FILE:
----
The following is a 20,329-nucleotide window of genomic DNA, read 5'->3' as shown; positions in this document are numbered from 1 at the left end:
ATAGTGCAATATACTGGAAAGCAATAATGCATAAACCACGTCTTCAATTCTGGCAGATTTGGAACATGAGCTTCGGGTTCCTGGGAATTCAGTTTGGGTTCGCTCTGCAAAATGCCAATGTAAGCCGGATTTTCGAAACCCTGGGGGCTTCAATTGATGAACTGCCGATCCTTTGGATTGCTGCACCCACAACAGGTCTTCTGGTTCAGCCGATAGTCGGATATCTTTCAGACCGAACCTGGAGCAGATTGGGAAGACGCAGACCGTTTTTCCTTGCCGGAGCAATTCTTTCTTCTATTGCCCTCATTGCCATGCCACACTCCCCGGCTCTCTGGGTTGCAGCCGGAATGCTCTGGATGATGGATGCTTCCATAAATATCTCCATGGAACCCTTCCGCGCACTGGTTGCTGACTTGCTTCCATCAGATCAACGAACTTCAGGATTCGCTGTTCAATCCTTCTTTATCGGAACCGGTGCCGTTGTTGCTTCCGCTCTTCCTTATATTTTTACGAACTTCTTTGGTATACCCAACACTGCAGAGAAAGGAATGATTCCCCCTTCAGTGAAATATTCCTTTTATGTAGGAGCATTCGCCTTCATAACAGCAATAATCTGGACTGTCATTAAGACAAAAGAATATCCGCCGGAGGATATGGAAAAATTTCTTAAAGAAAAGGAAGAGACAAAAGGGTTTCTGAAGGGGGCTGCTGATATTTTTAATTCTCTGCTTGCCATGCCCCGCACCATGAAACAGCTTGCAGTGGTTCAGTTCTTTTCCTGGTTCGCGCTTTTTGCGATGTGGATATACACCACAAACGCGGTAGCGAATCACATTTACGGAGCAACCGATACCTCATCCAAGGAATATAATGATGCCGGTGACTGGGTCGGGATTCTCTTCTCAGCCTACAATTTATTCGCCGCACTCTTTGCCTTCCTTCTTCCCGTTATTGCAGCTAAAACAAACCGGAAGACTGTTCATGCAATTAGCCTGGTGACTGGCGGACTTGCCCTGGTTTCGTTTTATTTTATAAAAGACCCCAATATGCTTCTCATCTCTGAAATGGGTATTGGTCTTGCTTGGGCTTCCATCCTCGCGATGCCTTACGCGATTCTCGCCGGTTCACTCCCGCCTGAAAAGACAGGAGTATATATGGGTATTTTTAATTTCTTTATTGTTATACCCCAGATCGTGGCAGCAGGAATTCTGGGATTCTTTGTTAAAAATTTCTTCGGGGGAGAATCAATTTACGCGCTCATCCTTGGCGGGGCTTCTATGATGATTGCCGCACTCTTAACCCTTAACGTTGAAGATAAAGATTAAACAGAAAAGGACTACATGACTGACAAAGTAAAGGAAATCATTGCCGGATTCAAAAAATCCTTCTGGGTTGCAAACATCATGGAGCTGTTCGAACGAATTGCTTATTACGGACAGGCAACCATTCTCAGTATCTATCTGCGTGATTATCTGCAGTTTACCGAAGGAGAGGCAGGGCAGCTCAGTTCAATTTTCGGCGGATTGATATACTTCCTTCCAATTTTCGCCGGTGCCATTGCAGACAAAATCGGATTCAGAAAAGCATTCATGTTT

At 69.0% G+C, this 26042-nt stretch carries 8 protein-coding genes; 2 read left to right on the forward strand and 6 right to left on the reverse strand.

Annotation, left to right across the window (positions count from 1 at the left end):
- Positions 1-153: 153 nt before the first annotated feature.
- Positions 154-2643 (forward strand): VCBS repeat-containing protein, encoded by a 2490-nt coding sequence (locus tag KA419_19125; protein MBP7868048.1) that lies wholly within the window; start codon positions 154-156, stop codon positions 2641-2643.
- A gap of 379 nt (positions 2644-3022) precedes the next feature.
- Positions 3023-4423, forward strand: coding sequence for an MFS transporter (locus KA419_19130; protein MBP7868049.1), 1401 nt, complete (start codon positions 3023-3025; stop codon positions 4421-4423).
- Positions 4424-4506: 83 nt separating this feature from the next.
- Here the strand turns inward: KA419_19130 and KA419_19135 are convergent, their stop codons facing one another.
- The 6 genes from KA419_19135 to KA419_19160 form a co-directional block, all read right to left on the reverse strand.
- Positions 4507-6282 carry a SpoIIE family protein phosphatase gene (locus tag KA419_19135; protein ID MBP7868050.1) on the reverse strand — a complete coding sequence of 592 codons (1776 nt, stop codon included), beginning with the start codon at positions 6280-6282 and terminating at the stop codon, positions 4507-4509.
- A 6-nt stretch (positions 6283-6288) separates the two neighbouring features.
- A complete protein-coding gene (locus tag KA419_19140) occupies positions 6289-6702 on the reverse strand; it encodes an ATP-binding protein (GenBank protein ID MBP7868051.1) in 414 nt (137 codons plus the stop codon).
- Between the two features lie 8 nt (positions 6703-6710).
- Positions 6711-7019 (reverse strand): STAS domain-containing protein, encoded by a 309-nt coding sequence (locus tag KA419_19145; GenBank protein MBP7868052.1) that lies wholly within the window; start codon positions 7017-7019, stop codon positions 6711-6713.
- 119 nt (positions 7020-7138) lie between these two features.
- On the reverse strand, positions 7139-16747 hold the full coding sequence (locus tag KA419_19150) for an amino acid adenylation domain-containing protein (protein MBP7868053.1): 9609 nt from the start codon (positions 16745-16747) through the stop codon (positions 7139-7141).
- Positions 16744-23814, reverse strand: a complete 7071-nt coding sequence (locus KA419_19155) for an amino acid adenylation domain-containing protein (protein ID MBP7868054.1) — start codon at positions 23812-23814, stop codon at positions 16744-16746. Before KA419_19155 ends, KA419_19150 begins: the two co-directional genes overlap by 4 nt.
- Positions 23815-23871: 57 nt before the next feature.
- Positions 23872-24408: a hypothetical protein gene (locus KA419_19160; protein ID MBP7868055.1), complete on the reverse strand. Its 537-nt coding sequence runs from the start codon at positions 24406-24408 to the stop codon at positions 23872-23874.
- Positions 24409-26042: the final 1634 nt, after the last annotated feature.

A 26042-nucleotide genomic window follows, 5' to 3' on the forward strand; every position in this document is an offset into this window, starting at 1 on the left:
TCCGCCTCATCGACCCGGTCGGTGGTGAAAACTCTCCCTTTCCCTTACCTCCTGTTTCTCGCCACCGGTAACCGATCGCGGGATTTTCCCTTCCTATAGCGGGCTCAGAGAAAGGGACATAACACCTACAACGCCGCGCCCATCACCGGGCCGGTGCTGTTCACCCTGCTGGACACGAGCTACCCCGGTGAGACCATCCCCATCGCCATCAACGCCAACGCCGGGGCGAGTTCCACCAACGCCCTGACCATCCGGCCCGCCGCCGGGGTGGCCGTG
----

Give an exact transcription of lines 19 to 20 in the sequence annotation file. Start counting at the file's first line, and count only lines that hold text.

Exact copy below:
- Positions 16744-23814, reverse strand: a complete 7071-nt coding sequence (locus KA419_19155) for an amino acid adenylation domain-containing protein (protein ID MBP7868054.1) — start codon at positions 23812-23814, stop codon at positions 16744-16746. Before KA419_19155 ends, KA419_19150 begins: the two co-directional genes overlap by 4 nt.
- Positions 23815-23871: 57 nt before the next feature.